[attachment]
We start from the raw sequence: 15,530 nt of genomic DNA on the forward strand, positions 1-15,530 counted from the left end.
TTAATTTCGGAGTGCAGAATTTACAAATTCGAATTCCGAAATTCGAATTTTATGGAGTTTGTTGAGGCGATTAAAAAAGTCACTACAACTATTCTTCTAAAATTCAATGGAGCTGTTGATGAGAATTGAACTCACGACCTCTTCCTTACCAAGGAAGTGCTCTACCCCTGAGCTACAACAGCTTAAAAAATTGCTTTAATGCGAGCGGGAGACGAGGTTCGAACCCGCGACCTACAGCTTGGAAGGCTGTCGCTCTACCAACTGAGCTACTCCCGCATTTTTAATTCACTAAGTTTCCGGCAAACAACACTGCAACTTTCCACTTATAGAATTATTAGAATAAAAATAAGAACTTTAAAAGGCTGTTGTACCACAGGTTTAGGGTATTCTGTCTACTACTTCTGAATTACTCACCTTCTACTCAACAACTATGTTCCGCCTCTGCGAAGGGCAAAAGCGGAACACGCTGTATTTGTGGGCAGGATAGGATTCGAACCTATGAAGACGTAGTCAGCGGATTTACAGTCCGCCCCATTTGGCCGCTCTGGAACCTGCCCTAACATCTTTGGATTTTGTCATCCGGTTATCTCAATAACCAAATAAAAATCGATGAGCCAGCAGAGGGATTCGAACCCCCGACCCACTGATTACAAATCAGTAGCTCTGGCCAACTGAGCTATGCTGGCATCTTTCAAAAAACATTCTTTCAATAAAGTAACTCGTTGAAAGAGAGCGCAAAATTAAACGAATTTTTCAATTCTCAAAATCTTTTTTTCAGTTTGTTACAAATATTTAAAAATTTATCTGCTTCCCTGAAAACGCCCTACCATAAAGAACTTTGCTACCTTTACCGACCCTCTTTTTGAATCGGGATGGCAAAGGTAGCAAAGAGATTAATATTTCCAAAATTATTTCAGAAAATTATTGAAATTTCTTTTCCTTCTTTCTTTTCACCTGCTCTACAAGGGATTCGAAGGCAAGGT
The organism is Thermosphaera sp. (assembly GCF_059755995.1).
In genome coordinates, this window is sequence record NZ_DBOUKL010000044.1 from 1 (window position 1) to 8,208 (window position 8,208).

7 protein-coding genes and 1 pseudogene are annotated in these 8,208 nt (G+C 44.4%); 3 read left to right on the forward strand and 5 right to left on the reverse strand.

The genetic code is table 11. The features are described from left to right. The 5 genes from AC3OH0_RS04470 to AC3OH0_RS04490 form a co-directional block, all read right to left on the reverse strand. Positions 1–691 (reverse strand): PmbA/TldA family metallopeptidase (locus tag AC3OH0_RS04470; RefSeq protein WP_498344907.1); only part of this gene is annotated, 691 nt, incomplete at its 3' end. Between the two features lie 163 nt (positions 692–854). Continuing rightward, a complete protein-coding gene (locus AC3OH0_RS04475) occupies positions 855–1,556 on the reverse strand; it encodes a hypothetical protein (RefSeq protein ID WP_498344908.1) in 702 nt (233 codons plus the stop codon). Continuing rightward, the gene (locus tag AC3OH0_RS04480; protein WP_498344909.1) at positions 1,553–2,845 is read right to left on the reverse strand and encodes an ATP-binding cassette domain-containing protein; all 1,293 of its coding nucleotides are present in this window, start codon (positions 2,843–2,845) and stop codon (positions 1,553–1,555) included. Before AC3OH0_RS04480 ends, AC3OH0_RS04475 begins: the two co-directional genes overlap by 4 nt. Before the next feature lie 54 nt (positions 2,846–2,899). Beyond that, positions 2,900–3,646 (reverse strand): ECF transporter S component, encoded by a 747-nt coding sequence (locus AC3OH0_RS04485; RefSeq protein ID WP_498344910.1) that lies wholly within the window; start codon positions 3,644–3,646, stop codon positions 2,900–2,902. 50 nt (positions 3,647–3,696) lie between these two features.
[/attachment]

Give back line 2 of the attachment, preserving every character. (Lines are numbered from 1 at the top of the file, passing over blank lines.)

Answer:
TTAATTTCGGAGTGCAGAATTTACAAATTCGAATTCCGAAATTCGAATTTTATGGAGTTTGTTGAGGCGATTAAAAAAGTCACTACAACTATTCTTCTAAAATTCAATGGAGCTGTTGATGAGAATTGAACTCACGACCTCTTCCTTACCAAGGAAGTGCTCTACCCCTGAGCTACAACAGCTTAAAAAATTGCTTTAATGCGAGCGGGAGACGAGGTTCGAACCCGCGACCTACAGCTTGGAAGGCTGTCGCTCTACCAACTGAGCTACTCCCGCATTTTTAATTCACTAAGTTTCCGGCAAACAACACTGCAACTTTCCACTTATAGAATTATTAGAATAAAAATAAGAACTTTAAAAGGCTGTTGTACCACAGGTTTAGGGTATTCTGTCTACTACTTCTGAATTACTCACCTTCTACTCAACAACTATGTTCCGCCTCTGCGAAGGGCAAAAGCGGAACACGCTGTATTTGTGGGCAGGATAGGATTCGAACCTATGAAGACGTAGTCAGCGGATTTACAGTCCGCCCCATTTGGCCGCTCTGGAACCTGCCCTAACATCTTTGGATTTTGTCATCCGGTTATCTCAATAACCAAATAAAAATCGATGAGCCAGCAGAGGGATTCGAACCCCCGACCCACTGATTACAAATCAGTAGCTCTGGCCAACTGAGCTATGCTGGCATCTTTCAAAAAACATTCTTTCAATAAAGTAACTCGTTGAAAGAGAGCGCAAAATTAAACGAATTTTTCAATTCTCAAAATCTTTTTTTCAGTTTGTTACAAATATTTAAAAATTTATCTGCTTCCCTGAAAACGCCCTACCATAAAGAACTTTGCTACCTTTACCGACCCTCTTTTTGAATCGGGATGGCAAAGGTAGCAAAGAGATTAATATTTCCAAAATTATTTCAGAAAATTATTGAAATTTCTTTTCCTTCTTTCTTTTCACCTGCTCTACAAGGGATTCGAAGGCAAGGT